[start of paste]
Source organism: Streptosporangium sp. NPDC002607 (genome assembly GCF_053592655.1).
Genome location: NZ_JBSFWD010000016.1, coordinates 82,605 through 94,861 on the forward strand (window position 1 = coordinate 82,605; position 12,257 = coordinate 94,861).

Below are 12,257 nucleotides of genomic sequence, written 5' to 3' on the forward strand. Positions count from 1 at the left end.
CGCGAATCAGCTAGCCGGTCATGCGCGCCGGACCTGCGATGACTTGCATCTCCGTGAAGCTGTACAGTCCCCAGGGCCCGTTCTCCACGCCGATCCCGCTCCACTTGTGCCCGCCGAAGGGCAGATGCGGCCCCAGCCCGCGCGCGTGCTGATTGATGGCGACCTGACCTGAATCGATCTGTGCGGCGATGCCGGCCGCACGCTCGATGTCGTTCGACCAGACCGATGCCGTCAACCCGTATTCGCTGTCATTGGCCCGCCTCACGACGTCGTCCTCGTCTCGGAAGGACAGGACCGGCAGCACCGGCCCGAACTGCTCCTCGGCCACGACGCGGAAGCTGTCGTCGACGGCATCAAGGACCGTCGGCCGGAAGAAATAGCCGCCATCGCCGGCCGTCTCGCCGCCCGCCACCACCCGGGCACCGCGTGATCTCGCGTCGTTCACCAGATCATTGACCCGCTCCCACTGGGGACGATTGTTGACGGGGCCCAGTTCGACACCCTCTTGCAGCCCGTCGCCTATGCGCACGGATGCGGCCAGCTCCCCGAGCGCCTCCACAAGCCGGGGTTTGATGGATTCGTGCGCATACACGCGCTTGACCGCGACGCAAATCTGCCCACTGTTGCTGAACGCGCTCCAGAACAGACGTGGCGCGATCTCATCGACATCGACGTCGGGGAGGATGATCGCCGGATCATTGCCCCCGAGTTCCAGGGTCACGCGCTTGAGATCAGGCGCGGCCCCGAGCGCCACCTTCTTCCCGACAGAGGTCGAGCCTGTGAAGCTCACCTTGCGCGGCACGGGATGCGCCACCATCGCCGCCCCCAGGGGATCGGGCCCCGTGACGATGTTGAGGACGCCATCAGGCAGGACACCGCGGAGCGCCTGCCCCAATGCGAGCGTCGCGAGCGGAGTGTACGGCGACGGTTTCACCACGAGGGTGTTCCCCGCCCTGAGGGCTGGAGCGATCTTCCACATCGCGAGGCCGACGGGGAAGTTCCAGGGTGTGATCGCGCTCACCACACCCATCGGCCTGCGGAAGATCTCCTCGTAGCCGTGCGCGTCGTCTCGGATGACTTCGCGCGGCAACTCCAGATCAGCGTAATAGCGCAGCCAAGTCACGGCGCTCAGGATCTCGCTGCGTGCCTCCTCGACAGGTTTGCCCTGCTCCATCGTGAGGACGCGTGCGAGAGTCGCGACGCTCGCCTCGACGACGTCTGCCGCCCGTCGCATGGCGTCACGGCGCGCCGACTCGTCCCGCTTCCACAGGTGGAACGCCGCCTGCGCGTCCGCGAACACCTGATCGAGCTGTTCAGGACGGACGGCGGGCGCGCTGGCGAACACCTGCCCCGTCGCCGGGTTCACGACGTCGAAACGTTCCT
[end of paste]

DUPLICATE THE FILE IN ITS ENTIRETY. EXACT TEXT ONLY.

Source organism: Streptosporangium sp. NPDC002607 (genome assembly GCF_053592655.1).
Genome location: NZ_JBSFWD010000016.1, coordinates 82,605 through 94,861 on the forward strand (window position 1 = coordinate 82,605; position 12,257 = coordinate 94,861).

Below are 12,257 nucleotides of genomic sequence, written 5' to 3' on the forward strand. Positions count from 1 at the left end.
CGCGAATCAGCTAGCCGGTCATGCGCGCCGGACCTGCGATGACTTGCATCTCCGTGAAGCTGTACAGTCCCCAGGGCCCGTTCTCCACGCCGATCCCGCTCCACTTGTGCCCGCCGAAGGGCAGATGCGGCCCCAGCCCGCGCGCGTGCTGATTGATGGCGACCTGACCTGAATCGATCTGTGCGGCGATGCCGGCCGCACGCTCGATGTCGTTCGACCAGACCGATGCCGTCAACCCGTATTCGCTGTCATTGGCCCGCCTCACGACGTCGTCCTCGTCTCGGAAGGACAGGACCGGCAGCACCGGCCCGAACTGCTCCTCGGCCACGACGCGGAAGCTGTCGTCGACGGCATCAAGGACCGTCGGCCGGAAGAAATAGCCGCCATCGCCGGCCGTCTCGCCGCCCGCCACCACCCGGGCACCGCGTGATCTCGCGTCGTTCACCAGATCATTGACCCGCTCCCACTGGGGACGATTGTTGACGGGGCCCAGTTCGACACCCTCTTGCAGCCCGTCGCCTATGCGCACGGATGCGGCCAGCTCCCCGAGCGCCTCCACAAGCCGGGGTTTGATGGATTCGTGCGCATACACGCGCTTGACCGCGACGCAAATCTGCCCACTGTTGCTGAACGCGCTCCAGAACAGACGTGGCGCGATCTCATCGACATCGACGTCGGGGAGGATGATCGCCGGATCATTGCCCCCGAGTTCCAGGGTCACGCGCTTGAGATCAGGCGCGGCCCCGAGCGCCACCTTCTTCCCGACAGAGGTCGAGCCTGTGAAGCTCACCTTGCGCGGCACGGGATGCGCCACCATCGCCGCCCCCAGGGGATCGGGCCCCGTGACGATGTTGAGGACGCCATCAGGCAGGACACCGCGGAGCGCCTGCCCCAATGCGAGCGTCGCGAGCGGAGTGTACGGCGACGGTTTCACCACGAGGGTGTTCCCCGCCCTGAGGGCTGGAGCGATCTTCCACATCGCGAGGCCGACGGGGAAGTTCCAGGGTGTGATCGCGCTCACCACACCCATCGGCCTGCGGAAGATCTCCTCGTAGCCGTGCGCGTCGTCTCGGATGACTTCGCGCGGCAACTCCAGATCAGCGTAATAGCGCAGCCAAGTCACGGCGCTCAGGATCTCGCTGCGTGCCTCCTCGACAGGTTTGCCCTGCTCCATCGTGAGGACGCGTGCGAGAGTCGCGACGCTCGCCTCGACGACGTCTGCCGCCCGTCGCATGGCGTCACGGCGCGCCGACTCGTCCCGCTTCCACAGGTGGAACGCCGCCTGCGCGTCCGCGAACACCTGATCGAGCTGTTCAGGACGGACGGCGGGCGCGCTGGCGAACACCTGCCCCGTCGCCGGGTTCACGACGTCGAAACGTTCCT